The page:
Why We Write
Soon after arriving back here in lovely and talented New York City, I was hired to work on a commercial in Times Square. Specifically, it was an internet commercial for hair products, where some to-me-unrecognizable media personality types -- all three of them gay men, I guess because they were hawking hair products and all men who do anything hair-related are required to be gay? -- picked women off the street to talk into a microphone shaped like a big brush.
Spending the day in Times Square talking to random strangers was kind of like instant immersion back into the culture. Except from the tourist point of view, since nobody who lives here would be caught dead in Times Square, unless we were getting paid to be there, because we can't stand all the tourists. It's bad enough that we have to be packed in, cheek by jowl, with the people who actually live here, but these camera-slinging, shorts-wearing gapers, clogging the sidewalks when the rest of us are already ten minutes late (and aren't we all perpetually ten minutes late?) must be avoided at all cost. Have you noticed that New Yorkers don’t wear shorts? Ever? It's not because we're scared to show our pasty, white legs, although that is also a factor, especially this time of year. It's because we don't want to look like we're from the Midwest. Or Germany.
Having just been a tourist for several weeks, you'd think I would have a little more sympathy. But no, I carried my hatred of tourists with me, so I had to work desperately not to be one: no backpack except while hiking, no taking out the map and staring at it on street corners (although, realistically, in Buenos Aires, it's impossible not to do this because the place is so damn huge), and I never went shorter than the occasional skirt, or, okay, capris. And I had reason to believe that I was fairly successful.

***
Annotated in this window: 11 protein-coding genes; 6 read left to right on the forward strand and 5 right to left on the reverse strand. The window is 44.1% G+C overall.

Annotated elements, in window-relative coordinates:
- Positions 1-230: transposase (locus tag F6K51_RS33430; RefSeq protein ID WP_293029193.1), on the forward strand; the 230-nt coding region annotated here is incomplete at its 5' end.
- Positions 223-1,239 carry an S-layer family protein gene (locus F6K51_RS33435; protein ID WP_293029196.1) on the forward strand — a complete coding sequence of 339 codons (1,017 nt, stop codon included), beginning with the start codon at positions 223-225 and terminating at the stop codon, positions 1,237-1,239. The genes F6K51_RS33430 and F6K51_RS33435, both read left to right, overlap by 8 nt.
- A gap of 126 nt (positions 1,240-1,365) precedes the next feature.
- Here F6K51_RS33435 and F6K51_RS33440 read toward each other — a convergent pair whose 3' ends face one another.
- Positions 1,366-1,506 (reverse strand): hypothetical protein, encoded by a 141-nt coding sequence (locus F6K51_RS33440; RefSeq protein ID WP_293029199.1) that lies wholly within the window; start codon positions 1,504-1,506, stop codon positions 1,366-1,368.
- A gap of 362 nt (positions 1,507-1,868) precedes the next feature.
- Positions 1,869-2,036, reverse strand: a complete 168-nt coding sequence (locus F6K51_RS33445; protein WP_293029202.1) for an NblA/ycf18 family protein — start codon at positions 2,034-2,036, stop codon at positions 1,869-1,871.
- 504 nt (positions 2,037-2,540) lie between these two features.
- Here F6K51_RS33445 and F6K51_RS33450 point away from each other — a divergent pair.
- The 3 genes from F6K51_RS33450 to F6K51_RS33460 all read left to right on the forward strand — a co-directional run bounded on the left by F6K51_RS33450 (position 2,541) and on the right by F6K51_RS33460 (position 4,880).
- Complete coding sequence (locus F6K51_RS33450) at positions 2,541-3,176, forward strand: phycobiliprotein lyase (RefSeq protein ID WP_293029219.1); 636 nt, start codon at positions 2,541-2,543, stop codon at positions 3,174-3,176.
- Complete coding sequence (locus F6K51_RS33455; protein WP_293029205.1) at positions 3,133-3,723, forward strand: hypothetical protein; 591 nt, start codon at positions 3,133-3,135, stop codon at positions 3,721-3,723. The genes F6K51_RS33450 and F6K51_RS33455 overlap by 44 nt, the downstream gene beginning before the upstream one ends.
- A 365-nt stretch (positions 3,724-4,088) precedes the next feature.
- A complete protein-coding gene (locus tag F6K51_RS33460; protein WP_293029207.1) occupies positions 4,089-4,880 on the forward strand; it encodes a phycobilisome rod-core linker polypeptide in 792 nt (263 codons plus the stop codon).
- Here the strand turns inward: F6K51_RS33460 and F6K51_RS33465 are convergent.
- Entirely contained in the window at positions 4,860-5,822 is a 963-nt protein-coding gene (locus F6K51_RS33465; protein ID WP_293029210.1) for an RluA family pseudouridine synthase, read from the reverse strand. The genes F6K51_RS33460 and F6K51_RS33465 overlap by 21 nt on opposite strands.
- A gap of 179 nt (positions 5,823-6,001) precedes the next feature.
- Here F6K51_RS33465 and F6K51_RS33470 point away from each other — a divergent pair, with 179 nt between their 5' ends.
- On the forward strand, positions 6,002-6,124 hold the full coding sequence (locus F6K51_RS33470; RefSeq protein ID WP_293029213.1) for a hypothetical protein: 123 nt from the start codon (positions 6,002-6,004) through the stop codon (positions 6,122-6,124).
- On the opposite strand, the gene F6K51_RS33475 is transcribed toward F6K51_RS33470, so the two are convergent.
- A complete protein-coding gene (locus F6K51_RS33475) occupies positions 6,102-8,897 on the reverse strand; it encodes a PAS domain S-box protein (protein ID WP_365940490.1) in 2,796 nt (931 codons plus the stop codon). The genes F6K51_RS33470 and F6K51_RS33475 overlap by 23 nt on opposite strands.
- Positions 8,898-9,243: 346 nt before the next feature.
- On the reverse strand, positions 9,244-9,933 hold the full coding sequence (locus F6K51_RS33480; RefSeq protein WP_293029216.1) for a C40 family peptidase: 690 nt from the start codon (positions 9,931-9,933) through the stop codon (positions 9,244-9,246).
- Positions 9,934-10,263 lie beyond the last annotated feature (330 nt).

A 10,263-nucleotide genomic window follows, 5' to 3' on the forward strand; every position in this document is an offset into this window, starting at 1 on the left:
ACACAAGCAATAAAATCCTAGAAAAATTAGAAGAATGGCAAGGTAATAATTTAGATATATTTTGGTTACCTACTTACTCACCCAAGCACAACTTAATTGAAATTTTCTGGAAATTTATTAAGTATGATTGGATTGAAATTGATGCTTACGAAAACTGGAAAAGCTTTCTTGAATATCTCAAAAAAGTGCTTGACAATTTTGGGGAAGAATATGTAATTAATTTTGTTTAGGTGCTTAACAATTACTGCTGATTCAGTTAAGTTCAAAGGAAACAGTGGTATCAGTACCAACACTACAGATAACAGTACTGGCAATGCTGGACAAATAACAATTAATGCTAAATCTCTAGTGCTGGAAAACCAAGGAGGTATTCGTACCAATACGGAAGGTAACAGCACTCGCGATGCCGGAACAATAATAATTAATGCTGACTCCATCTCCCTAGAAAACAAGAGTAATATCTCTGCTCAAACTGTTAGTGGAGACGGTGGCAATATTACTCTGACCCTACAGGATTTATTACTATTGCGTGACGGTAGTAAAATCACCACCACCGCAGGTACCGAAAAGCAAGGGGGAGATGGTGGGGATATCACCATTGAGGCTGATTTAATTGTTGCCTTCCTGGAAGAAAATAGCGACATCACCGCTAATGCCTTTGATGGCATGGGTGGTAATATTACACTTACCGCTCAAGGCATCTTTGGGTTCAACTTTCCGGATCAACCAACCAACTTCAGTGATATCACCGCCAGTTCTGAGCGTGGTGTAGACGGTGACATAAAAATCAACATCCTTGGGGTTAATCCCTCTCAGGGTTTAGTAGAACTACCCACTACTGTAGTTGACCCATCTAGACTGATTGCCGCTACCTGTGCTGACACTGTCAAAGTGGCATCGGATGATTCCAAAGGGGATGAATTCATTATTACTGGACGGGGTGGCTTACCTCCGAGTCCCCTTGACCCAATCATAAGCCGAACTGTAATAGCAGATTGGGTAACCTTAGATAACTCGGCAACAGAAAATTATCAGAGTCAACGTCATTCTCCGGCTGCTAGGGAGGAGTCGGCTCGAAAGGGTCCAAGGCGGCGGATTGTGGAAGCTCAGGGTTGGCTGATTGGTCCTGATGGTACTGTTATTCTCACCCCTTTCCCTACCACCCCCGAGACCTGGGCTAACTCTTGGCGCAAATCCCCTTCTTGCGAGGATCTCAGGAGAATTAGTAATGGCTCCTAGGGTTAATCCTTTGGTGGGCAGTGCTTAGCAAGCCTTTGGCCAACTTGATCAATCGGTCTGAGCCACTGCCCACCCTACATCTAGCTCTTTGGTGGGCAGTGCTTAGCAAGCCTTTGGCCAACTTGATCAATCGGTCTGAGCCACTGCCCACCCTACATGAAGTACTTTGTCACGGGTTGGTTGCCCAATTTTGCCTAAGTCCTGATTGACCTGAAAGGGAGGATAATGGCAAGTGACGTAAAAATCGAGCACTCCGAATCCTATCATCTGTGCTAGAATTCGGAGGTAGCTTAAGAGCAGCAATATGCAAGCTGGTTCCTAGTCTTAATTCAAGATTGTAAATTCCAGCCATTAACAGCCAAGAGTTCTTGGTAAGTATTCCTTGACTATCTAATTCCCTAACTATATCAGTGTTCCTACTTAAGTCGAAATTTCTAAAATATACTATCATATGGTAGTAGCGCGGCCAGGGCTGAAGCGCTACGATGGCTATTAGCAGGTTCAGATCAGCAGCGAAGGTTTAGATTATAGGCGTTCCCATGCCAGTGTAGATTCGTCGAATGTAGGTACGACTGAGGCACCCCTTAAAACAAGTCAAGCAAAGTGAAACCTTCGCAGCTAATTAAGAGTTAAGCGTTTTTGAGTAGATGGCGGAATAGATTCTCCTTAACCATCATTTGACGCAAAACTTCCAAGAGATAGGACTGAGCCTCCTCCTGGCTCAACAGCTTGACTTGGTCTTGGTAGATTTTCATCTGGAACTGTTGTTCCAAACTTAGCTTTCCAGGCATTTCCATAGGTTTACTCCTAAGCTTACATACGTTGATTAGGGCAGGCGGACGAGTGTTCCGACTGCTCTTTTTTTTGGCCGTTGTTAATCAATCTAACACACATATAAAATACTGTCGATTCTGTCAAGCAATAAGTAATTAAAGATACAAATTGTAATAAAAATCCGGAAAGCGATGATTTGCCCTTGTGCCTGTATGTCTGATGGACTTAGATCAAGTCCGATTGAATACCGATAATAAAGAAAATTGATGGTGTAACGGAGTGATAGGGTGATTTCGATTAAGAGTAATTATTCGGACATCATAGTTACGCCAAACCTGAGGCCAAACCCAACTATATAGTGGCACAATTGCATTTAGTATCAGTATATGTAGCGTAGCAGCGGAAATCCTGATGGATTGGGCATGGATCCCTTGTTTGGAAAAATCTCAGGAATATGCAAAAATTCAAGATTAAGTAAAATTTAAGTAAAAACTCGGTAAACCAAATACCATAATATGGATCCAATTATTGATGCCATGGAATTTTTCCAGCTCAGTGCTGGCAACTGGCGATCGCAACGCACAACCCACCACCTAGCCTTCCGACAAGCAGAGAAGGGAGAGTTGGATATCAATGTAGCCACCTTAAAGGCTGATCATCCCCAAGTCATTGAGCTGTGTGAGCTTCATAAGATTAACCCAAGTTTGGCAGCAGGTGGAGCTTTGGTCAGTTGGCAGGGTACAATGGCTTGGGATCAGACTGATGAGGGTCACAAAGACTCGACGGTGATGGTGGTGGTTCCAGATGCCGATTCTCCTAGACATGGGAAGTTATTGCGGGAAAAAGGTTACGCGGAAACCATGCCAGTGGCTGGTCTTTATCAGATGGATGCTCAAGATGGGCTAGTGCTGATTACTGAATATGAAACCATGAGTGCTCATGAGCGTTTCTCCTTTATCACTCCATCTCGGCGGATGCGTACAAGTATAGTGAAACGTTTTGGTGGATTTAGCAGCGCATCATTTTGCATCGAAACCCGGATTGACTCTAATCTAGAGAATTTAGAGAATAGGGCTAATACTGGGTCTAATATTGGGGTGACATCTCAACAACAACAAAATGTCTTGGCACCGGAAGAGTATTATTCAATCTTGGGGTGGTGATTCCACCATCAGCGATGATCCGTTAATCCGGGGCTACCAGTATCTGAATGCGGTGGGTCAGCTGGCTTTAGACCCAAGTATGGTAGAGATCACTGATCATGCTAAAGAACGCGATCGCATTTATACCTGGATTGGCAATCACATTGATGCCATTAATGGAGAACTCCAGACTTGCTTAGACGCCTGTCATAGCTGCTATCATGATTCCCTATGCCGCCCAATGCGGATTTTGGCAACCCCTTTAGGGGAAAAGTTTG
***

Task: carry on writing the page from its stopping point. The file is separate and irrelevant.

"No, you don't look like a tourist," one Argentinian acquaintance said. "Your friend, though, the Canadian, she really looks like one, so if you're with her, forget it."
"With your coloring, you look like you could be Argentinian, from the North," another friend told me. "As long as you don't say anything."
Another job I had soon after my return was on a commercial for British tv, featuring a scene in which the main character walks up 8th Avenue, encountering all of these "typical New Yorkers." My job on this spot was to run around, miking all the actors, and one thing I do in such situations, to test our mic placement and levels, is to ask, "Can you just say what you're going to say, the way you're going to say it?" To which I got the following responses: